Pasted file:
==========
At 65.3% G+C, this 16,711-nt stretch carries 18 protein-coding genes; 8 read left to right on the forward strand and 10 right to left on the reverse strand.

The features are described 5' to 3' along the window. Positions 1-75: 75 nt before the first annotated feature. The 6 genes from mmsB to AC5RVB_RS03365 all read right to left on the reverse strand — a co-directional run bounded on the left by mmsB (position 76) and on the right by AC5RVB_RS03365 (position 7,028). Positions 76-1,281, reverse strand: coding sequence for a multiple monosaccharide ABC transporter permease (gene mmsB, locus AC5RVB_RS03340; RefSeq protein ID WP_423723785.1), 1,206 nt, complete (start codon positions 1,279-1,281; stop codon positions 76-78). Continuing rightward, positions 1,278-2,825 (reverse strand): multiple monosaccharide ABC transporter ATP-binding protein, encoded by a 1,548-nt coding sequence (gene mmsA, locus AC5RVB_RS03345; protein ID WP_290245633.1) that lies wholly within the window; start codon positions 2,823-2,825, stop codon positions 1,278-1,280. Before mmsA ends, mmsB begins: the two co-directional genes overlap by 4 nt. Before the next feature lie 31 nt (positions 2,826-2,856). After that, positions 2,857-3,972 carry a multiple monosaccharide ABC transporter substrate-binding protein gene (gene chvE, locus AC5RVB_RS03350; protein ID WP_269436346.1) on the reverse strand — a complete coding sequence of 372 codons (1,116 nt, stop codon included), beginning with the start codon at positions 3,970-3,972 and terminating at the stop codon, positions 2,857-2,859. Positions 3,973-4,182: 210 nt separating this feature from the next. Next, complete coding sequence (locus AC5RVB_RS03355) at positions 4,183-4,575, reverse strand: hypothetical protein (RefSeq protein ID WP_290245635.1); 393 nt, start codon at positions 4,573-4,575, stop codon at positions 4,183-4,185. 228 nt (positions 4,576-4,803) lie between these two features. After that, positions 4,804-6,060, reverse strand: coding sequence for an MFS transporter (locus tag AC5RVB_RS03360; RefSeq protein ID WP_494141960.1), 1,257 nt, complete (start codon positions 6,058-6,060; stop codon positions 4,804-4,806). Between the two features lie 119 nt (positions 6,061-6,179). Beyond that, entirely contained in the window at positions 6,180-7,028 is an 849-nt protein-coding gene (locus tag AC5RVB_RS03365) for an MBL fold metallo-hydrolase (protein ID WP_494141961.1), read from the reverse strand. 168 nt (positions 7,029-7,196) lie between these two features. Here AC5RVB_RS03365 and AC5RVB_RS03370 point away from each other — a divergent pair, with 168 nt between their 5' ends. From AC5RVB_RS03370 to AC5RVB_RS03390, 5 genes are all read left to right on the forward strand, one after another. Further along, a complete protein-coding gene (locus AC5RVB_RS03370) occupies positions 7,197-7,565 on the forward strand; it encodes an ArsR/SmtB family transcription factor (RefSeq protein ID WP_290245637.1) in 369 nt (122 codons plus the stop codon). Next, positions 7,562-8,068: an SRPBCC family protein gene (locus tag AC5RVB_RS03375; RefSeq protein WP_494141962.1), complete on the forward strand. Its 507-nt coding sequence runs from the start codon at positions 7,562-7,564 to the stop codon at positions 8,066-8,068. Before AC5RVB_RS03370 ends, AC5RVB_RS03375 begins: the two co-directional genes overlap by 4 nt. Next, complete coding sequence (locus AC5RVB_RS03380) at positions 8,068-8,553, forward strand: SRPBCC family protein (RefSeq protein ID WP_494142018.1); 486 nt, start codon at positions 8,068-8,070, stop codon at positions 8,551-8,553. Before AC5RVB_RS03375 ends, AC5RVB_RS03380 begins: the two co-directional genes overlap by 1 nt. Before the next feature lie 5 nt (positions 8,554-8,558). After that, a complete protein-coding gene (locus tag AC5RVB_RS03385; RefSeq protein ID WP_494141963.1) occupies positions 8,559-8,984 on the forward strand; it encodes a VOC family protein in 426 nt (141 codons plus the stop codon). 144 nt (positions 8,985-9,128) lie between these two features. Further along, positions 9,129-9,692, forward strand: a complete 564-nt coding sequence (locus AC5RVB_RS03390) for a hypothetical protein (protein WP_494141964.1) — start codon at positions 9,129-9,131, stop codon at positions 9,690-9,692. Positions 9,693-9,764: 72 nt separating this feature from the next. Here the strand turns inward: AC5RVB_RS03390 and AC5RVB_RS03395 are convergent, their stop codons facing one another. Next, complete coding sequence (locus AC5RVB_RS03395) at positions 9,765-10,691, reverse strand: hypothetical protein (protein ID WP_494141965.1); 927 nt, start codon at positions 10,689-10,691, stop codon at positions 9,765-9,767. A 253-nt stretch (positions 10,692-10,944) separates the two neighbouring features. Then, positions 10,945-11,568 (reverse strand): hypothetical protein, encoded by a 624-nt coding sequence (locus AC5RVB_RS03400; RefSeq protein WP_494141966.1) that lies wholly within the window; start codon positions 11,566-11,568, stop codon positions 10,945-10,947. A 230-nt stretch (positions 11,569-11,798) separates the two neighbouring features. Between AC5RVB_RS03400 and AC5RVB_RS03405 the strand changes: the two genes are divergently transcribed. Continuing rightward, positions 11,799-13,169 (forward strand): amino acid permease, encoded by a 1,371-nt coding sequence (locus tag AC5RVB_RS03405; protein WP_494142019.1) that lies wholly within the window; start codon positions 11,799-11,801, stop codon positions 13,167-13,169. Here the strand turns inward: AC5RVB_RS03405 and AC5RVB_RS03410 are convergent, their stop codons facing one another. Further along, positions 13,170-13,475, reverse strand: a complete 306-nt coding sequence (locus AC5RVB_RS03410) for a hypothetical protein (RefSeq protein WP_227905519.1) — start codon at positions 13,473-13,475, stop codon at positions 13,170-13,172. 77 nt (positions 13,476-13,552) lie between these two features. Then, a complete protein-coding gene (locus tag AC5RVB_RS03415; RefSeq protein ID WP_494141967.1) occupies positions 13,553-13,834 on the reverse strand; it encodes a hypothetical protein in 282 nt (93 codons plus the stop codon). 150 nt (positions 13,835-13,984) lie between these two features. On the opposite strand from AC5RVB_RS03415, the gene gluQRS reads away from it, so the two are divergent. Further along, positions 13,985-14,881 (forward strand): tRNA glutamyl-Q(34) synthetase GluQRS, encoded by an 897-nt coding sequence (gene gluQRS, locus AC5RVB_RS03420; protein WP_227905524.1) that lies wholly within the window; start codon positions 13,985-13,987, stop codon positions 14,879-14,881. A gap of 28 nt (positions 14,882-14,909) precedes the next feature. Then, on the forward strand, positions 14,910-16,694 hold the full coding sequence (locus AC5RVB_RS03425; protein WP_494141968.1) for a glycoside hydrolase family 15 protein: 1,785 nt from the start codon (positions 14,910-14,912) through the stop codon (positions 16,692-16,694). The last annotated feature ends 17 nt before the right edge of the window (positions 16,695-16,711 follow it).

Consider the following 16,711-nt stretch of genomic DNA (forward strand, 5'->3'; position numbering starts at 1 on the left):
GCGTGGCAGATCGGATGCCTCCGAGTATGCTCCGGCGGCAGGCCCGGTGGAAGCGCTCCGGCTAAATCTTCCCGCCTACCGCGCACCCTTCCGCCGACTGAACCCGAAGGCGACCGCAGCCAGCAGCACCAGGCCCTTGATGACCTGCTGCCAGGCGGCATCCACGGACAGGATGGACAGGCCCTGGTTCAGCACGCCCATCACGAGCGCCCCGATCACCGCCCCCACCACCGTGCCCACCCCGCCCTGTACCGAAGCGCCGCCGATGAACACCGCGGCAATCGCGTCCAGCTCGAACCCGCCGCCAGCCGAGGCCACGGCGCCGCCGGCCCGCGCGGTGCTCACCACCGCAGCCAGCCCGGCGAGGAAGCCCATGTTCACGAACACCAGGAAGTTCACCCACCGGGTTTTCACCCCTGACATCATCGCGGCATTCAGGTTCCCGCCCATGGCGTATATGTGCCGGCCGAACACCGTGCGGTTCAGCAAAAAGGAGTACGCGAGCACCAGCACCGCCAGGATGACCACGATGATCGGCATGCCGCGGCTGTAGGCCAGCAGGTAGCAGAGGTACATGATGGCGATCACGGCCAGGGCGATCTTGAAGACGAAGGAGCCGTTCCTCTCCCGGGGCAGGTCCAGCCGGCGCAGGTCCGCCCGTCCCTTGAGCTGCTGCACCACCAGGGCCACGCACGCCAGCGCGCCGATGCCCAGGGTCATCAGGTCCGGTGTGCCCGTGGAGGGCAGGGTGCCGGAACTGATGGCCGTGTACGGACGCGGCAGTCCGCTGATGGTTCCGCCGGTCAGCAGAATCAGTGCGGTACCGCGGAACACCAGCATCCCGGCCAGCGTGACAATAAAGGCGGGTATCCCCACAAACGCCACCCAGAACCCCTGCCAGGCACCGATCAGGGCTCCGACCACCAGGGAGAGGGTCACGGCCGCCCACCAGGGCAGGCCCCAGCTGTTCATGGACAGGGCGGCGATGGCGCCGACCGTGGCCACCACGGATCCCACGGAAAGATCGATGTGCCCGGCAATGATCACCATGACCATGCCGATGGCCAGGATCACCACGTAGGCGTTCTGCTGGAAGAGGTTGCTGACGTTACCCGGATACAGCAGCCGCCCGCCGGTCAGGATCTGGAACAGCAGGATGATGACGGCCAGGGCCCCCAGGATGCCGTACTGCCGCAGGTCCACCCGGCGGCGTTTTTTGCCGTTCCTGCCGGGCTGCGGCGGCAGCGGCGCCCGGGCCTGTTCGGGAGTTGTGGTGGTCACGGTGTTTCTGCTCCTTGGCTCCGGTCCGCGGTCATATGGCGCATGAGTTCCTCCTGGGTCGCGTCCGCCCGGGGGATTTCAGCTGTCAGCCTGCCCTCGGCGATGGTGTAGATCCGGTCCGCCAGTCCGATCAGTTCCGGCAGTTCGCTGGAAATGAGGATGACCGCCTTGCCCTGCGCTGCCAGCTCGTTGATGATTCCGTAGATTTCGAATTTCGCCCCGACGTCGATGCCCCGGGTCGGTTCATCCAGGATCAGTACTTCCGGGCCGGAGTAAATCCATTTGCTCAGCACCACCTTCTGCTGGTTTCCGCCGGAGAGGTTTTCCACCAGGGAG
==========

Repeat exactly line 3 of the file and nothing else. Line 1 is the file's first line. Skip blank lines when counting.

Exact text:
Consider the following 16,711-nt stretch of genomic DNA (forward strand, 5'->3'; position numbering starts at 1 on the left):